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Pandemic Data Outlook

Alright, Don’t Pack it Up Folks

New surveillance and reporting methods implemented during the COVID-19 pandemic need to be funded and enhanced.

William Moss, Executive Director
Beth Blauer, Executive Director
June 1, 2021

Prior to the COVID-19 pandemic, public health data infrastructure was lacking at best. Per capita funding for public health emergency preparedness has been decreasing steadily since the early 2000s. Historically, public health programs only receive reactionary funding when crises occur, and funds are often insufficient to maintain the same level of activity moving forward 1. Similarly, in response to COVID-19, the United States invested in the wide-scale development of public health data systems, and funding remains available to maintain them 2. As COVID-19 cases dip to record lows following a devastating winter surge, many states have dialed back their case reporting. But this is not the time to slow data collection and reporting; instead we must solidify and unify data systems to prepare for the next public health crisis.

Thus far the United States has invested over $75 billion of additional funding in the Centers for Disease Control and Prevention to strengthen nationwide public health data infrastructure, something that should have been in place long before 2020 3. The Biden Administration is looking to invest another $3 billion in public health to prepare for the next pandemic 4. This money will primarily be allocated in the form of grants to keep the public health workforce, expanded by the pandemic, employed in the coming years. Congress should expand this funding mechanism to include updating, maintaining, and transforming state COVID-19 dashboards into versatile public health surveillance tools.

The public health community has already emphasized the necessity of data infrastructure maintenance once the pandemic resolves 5, 6. This has become even more critical given the recent announcement that American life expectancy has decreased by more than one full year over the course of the pandemic 7. This indicates that after the pandemic there will still be substantial work needed to improve all American lives. Such an effort could be led by the CDC; however, there remains an urgent need for states to continue reporting their own data to the public. The most successful path forward is going to be the maintenance of rigorous data systems at the local, state, and federal levels.

The state and national COVID-19 dashboards we have today are a great start and a novel concept in the United States. The average American can access data on a particular disease, investigate hotspots and infection rates, and browse pertinent articles directed at the lay public. The only major source of publicly available health data prior to this pandemic has been the Global Health Observatory, established by the World Health Organization to monitor global disease eradication 8. The U.S. databases created to monitor COVID-19 could similarly be leveraged for other disease surveillance systems to improve America’s health in the future.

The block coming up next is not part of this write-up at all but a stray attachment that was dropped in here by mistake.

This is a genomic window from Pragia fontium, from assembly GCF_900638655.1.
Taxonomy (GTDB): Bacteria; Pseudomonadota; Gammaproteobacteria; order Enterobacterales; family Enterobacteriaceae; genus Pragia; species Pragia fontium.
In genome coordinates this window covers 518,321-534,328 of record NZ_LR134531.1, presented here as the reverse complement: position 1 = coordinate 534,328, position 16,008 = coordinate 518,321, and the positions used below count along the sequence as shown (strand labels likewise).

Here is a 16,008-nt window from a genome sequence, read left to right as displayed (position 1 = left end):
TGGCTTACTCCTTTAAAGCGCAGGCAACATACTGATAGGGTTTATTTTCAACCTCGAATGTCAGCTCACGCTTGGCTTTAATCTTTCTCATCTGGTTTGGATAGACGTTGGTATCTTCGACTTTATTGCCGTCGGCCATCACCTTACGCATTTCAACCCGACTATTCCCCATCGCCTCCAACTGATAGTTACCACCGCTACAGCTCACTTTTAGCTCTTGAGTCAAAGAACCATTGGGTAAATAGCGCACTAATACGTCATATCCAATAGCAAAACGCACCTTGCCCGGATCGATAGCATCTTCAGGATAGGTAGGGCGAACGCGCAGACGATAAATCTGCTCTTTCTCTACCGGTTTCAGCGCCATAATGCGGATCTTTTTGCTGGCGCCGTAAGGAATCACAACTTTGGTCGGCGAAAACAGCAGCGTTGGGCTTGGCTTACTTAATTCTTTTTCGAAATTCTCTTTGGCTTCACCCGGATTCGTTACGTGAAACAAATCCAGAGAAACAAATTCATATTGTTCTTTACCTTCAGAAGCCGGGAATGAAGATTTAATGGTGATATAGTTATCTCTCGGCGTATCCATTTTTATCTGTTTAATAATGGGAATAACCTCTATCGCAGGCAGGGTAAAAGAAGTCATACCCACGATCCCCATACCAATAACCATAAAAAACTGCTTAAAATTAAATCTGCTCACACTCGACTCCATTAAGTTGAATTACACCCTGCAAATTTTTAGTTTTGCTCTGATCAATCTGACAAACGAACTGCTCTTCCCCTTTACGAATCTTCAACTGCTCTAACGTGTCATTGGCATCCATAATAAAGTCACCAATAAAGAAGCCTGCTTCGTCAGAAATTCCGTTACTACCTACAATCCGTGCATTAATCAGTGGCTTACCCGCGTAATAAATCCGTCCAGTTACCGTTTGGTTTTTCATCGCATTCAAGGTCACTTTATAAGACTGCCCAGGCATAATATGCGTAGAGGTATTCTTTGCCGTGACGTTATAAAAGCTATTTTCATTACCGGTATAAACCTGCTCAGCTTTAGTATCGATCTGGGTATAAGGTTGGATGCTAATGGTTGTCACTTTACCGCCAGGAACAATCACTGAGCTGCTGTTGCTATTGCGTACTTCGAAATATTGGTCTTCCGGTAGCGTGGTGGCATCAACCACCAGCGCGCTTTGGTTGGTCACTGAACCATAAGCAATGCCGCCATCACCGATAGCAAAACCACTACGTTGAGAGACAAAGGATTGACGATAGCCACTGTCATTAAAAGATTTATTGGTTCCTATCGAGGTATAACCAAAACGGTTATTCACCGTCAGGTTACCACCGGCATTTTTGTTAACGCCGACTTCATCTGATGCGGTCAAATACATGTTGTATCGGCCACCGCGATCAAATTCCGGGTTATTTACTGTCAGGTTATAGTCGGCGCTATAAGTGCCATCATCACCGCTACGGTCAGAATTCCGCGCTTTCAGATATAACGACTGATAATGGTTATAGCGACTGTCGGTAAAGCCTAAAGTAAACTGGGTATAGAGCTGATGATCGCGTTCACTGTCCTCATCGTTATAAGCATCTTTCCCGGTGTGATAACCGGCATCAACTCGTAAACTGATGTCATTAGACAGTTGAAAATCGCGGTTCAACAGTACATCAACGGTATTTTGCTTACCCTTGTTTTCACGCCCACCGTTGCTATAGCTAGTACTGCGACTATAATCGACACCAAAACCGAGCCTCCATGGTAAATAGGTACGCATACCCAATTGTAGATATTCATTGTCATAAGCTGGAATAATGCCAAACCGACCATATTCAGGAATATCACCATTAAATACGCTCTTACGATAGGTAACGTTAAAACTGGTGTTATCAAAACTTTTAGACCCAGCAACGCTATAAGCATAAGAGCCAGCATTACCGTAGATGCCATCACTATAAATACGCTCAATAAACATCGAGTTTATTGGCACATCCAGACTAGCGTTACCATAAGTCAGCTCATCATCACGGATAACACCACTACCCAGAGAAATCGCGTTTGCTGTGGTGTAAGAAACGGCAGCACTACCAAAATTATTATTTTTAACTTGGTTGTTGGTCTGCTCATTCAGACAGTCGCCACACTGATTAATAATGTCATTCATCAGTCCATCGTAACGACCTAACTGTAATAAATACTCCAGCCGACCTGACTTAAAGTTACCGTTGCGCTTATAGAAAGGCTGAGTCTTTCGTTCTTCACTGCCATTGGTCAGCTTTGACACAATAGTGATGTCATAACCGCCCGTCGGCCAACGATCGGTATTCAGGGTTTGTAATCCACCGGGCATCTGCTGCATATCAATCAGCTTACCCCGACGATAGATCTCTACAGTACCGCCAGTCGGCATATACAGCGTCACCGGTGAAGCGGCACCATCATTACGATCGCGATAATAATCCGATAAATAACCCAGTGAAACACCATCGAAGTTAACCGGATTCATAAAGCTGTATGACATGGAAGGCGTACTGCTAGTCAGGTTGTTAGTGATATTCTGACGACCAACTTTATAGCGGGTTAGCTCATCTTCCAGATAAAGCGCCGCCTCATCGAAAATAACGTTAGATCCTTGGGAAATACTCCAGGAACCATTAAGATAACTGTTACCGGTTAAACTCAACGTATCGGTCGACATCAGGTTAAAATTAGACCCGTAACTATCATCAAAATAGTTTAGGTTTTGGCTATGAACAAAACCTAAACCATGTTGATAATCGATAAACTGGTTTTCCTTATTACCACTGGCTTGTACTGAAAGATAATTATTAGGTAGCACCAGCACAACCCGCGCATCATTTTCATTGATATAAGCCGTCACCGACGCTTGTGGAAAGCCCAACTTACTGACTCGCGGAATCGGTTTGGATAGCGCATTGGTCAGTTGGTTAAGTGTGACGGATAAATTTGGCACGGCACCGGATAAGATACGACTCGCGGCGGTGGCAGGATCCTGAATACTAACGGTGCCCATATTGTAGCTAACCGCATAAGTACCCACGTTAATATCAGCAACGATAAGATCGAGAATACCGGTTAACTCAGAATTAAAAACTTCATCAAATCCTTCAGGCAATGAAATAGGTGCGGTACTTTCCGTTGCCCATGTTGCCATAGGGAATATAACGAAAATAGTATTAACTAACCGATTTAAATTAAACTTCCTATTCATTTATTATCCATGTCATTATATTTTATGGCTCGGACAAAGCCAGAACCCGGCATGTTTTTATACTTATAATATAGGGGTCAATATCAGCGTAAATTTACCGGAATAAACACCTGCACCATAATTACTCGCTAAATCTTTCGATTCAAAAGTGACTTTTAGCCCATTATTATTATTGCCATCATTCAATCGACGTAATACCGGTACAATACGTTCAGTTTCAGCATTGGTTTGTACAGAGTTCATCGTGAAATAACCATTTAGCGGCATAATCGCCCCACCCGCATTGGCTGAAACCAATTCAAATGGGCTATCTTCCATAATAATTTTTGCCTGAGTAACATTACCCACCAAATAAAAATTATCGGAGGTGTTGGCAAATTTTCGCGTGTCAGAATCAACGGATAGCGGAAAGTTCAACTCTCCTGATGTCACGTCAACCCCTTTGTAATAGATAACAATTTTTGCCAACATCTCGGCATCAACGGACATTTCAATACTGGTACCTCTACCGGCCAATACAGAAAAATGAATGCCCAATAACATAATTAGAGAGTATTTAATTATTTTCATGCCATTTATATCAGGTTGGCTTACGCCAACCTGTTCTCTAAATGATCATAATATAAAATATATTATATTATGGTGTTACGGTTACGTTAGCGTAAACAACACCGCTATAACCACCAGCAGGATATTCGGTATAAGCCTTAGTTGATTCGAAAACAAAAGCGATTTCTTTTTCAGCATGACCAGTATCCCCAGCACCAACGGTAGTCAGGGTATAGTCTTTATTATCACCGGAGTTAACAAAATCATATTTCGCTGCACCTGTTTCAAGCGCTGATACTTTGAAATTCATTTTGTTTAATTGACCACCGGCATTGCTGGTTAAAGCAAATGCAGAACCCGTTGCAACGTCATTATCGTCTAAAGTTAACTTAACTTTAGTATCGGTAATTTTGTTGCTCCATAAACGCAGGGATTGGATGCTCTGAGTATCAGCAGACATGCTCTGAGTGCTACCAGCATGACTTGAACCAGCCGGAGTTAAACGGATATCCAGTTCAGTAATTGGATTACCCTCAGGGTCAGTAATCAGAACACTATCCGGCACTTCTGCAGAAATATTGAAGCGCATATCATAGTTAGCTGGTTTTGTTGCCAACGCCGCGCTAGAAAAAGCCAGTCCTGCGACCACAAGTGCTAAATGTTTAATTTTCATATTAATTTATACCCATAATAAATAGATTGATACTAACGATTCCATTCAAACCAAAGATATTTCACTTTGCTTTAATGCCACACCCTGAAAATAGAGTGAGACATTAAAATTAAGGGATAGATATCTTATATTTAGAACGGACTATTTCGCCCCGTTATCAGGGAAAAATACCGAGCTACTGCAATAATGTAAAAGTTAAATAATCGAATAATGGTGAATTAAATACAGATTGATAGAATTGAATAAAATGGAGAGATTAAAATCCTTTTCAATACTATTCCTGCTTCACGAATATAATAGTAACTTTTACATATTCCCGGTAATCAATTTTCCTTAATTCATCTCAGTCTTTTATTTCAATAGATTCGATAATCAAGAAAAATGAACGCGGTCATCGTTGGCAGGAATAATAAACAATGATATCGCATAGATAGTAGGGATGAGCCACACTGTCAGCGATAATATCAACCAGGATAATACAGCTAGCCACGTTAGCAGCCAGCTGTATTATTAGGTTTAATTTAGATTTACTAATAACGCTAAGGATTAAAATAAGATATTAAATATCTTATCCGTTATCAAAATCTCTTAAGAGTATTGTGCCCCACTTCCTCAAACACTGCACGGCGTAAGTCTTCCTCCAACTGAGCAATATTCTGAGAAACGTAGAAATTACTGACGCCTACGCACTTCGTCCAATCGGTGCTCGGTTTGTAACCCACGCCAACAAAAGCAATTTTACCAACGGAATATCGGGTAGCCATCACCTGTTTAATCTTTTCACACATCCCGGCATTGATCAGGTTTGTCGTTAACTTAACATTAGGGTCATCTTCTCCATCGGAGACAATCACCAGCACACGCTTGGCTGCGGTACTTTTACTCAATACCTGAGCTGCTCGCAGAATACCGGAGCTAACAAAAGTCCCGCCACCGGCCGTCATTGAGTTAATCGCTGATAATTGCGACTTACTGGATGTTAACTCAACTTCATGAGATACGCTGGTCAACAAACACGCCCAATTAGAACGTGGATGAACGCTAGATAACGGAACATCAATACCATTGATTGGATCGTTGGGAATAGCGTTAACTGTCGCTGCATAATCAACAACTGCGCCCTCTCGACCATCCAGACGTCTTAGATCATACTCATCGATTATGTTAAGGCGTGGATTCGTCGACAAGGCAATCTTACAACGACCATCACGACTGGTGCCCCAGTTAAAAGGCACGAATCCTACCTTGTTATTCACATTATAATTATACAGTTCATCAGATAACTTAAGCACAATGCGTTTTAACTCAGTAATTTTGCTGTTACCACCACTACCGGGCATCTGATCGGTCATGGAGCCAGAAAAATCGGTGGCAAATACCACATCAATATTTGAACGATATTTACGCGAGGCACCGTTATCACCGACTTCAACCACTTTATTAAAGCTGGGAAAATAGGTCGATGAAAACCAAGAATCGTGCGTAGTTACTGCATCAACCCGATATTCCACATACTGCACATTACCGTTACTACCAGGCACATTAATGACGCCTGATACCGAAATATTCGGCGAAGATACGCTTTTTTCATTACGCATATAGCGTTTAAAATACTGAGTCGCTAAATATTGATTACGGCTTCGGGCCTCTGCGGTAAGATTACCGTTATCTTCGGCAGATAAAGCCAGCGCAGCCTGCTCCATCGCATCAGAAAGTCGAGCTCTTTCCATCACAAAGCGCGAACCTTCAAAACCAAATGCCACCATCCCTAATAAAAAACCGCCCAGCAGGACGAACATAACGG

As the pandemic experiences a resurgence in certain countries, the United States can play a major role with regards to public health data infrastructure. We must help to build public health surveillance data systems in these countries and invest in public health data management systems that are supported long-term, not just temporarily for this pandemic. The health of the United States is deeply tied to that of the rest of the world. We need robust international public health data reporting systems to monitor genetic variants and disease outbreaks. That work starts at home by solidifying our own public health data infrastructure and serving as a role model for the global community.

The Pandemic Data Initiative aims to formulate a framework for public health infrastructure development. This is not something the world can postpone until the next critical health emergency. There must be an intact, sustainable system of data collection so we are ready when the next public health crisis inevitably occurs.

Later this week we will be speaking with Dr. Lauren Gardner about the difficulties aggregating and analyzing public health data during this pandemic, and what the world should be learning from these efforts to better prepare for the next outbreak.

1. B.P. Murthy, N.-A.M. Molinari, T.T. Leblanc, S.J. Vagi, R.N. Avchen, Progress in Public Health Emergency Preparedness—United States, 2001–2016, American Journal of Public Health 107(S2) (2017) S180-S185.
2. R. Cohrs, Biden pushes Congress to boost public health, pandemic preparedness funding, Stat, 2021.
3. CDC-OFR, Novel Coronavirus (COVID-19), 2021. (Accessed 24 May 2021).
4. FACT SHEET: Biden-Harris Administration to Invest $7 Billion from American Rescue Plan to Hire and Train Public Health Workers in Response to COVID-19, The White House, 2021.
5. S.R. Bailey, Pandemic exposes dire need to rebuild public health infrastructure, American Medical Association, 2021.
6. N. MAANI, S. GALEA, COVID-19 and Underinvestment in the Public Health Infrastructure of the United States, The Milbank Quarterly 98(2) (2020) 250-259.
7. R. Sohn, U.S. life expectancy fell by a year in the first half of 2020, CDC report finds, Stat, Boston Globe Media, 2021.
8. The Global Health Observatory. (Accessed 21 May 2021).

William Moss, Executive Director

William Moss, MD, MPH, is Executive Director of the International Vaccine Access Center, Johns Hopkins Bloomberg School of Public Health.

Beth Blauer, Executive Director

Beth Blauer is Executive Director of the Centers for Civic Impact at Johns Hopkins. Blauer and her team transform raw COVID-19 data into clear and compelling visualizations that help policymakers and the public understand the pandemic and make evidence-based decisions about health and safety.